Claiming the credit on Your tax return

To claim the credit use form 8880, Credit for Qualified Retirement Savings Contributions, or any recommended tax software package.

You have until the April tax deadline of the subsequent year to set up a new and/or add to an existing IRA and still get the savers credit. E.g. you have until April 18, 2023 to set up a new IRA or add money to an existing IRA for 2022 and claim the savers credit.

However, elective deferrals (contributions) must be made by the end of the calendar year to a 401(k), 457 or 403(b) plan or similar employer sponsored plan. Rollover contributions do not qualify for the credit.

You can claim the full savers credit (if eligible) in addition to other ones like the earned income and child tax credits.

What if I don’t owe taxes?

One thing to note is that the savers credit is a non-refundable tax credit. Meaning that the actual credit amount you get back in your tax refund is offset against the taxes you owe.  If you don’t owe taxes then you won’t get the credit via a larger refund.

See more on retirement plans in the 401K/IRA resource page.  For more on this credit see the official IRS page.

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4 thoughts on “2022-2023 Savers Tax Credit and Income Limits to Help Workers Save for Retirement”

  1. Question: In 2019, I took a small Roth Distribution (Roth was in place over 5 yrs). I was surprised that yr when CPA told me that because of the Roth distribution I was disqualified from receiving a Savers Tax Credit. Even worse he told me for 2020 & 2021 I ALSO did NOT qualify to take the credit because of the 2019 Roth Distribution. My AGI was within the range that I would qualify and I have not taken any other Roth Roth distribution.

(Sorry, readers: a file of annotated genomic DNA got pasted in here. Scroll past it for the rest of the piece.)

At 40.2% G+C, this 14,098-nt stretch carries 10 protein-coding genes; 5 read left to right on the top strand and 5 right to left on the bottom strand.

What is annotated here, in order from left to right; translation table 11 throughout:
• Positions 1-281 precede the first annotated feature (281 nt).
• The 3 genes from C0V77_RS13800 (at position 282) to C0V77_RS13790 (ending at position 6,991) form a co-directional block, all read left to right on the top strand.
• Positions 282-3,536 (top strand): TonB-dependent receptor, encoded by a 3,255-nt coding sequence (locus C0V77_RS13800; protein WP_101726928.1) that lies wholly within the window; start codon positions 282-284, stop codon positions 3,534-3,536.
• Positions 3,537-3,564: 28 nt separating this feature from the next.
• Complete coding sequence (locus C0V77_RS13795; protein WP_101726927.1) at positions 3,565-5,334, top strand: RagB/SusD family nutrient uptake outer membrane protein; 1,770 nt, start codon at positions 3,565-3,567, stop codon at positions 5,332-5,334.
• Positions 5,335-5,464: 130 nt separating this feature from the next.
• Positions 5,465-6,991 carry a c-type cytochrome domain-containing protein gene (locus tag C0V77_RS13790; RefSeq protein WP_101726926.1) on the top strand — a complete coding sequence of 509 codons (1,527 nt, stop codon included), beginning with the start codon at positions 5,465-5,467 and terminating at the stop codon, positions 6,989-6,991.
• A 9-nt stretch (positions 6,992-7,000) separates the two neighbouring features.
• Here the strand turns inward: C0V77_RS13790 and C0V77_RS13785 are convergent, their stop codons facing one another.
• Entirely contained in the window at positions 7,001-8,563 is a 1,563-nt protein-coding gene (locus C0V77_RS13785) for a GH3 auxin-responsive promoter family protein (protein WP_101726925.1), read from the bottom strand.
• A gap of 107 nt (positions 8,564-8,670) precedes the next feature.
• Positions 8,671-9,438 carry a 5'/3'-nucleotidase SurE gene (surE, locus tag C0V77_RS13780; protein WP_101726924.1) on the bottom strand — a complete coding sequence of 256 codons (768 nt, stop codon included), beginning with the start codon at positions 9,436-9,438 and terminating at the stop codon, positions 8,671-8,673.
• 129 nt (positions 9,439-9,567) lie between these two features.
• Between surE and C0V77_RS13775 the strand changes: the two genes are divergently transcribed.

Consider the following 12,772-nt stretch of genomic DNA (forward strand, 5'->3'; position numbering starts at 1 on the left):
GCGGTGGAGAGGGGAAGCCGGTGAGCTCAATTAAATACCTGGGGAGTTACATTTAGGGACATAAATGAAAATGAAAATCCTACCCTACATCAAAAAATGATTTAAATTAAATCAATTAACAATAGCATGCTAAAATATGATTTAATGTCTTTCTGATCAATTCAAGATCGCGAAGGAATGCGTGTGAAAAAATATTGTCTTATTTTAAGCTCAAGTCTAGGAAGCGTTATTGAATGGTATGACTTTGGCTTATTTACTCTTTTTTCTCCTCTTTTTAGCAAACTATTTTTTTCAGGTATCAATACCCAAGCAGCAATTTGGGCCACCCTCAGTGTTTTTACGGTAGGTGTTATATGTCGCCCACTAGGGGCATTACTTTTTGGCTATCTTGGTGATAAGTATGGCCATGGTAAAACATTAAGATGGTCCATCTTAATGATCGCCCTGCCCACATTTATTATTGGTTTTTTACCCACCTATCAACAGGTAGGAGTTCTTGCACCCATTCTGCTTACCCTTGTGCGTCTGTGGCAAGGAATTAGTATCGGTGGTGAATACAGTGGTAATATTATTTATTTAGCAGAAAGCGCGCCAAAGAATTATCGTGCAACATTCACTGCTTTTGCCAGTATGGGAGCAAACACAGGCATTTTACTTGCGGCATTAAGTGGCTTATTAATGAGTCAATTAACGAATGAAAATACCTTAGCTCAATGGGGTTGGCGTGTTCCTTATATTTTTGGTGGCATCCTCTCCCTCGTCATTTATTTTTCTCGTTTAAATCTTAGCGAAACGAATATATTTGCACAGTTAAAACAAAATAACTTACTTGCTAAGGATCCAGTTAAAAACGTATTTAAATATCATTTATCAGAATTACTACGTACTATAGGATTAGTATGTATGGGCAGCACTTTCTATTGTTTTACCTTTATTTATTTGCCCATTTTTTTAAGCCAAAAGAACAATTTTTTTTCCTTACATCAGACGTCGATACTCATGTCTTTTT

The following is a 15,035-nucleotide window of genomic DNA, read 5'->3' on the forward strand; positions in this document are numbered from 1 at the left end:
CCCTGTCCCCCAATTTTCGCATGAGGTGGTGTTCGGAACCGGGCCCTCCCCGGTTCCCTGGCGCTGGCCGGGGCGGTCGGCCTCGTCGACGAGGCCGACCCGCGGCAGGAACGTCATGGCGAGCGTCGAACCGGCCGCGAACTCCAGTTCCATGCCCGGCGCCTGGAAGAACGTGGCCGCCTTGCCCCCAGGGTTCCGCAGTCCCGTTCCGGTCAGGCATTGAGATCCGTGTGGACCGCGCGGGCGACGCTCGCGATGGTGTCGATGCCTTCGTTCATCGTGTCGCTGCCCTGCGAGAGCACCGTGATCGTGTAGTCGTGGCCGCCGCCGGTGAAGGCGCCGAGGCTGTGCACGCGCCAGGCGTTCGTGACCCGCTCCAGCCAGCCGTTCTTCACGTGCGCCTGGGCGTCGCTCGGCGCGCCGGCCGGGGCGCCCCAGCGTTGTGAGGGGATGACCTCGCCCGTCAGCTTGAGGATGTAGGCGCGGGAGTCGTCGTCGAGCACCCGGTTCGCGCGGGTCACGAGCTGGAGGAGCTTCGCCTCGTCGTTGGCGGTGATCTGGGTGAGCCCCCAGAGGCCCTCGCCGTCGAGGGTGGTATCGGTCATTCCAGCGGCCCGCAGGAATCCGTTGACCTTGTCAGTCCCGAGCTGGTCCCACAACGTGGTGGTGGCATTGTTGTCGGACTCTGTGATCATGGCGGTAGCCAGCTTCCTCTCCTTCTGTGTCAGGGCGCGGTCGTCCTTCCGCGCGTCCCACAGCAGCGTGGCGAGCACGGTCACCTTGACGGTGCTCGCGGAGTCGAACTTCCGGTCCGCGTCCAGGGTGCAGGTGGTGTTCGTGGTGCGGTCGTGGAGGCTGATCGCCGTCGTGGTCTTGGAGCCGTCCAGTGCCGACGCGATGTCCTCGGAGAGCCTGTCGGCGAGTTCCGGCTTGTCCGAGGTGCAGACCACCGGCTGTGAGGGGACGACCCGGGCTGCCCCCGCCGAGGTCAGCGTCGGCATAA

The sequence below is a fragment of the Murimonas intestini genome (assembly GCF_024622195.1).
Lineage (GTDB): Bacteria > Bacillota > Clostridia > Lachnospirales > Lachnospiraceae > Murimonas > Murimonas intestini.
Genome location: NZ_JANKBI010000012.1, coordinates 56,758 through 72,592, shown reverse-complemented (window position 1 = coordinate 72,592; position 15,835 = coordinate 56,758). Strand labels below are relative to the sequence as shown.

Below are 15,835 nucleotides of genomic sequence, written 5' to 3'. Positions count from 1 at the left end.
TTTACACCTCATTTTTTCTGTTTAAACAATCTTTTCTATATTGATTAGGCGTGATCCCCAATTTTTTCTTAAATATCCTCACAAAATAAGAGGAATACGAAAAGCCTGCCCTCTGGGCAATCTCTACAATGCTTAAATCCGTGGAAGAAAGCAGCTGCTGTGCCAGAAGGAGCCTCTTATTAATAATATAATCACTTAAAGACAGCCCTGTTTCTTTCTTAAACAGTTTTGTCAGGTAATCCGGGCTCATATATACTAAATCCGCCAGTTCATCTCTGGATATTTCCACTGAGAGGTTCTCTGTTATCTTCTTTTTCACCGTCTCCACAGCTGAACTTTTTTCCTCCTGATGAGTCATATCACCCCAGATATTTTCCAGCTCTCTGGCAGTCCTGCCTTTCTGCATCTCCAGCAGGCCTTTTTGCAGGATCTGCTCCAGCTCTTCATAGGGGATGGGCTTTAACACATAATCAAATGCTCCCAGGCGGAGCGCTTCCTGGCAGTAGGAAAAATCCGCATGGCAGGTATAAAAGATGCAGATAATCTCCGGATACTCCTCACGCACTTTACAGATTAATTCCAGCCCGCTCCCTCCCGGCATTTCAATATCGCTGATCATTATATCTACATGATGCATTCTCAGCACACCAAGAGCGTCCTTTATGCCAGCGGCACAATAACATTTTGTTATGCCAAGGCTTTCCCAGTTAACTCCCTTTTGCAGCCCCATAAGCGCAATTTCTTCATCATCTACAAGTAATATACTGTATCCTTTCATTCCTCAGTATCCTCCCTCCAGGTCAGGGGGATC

I have scanned the IRS website. & Internet about this & can find nothing about it. My CPA said it was in the Tax Reform act passed by the Trump Administration when Speaker Ryan was in office (2017?).

    My CPA says his software still comes back in 2020 & 2021 (& I presume forever into the future) that my 2019 Roth distribution disqualifies taking the Savers Tax credit. This seems very unfair to me, and I question that it is true. Does anyone know about this “loophole”

  2. Fran is correct. It is not a refundable credit. The line should be edited which says: “Meaning that you get the actual credit amount back in your tax refund…”

    (2017 is our first year to take the credit, which completely wipes out our Federal tax liability. If it were a refundable credit we would get a $375 refund, in addition to taxes that were withheld.)

    I’m glad to see that the credit is available for 2018. Anyone know what the income level is to get the full credit for a couple filing jointly? In 2017, if a couple has taxable income of less than 37,000 (and both contribute at least 2000 to tax-deductible accounts) then they get a $2000 credit toward their tax liability. I’m going with the hope that it increases to 38,000 for 2018. I was hoping the income thresholds for the 50%, 20% & 10% levels would be posted here.

  3. “Meaning that you get the actual credit amount back in your tax refund or subtracts the value from the taxes you owe.” You might want to review form 8880 as this information is not correct. I have been taking this credit since its inception and the value of the tax credit is lowered to the amount of taxes owed. There is no additional refund if nothing is owed or the taxable amount is lower than the tax credit.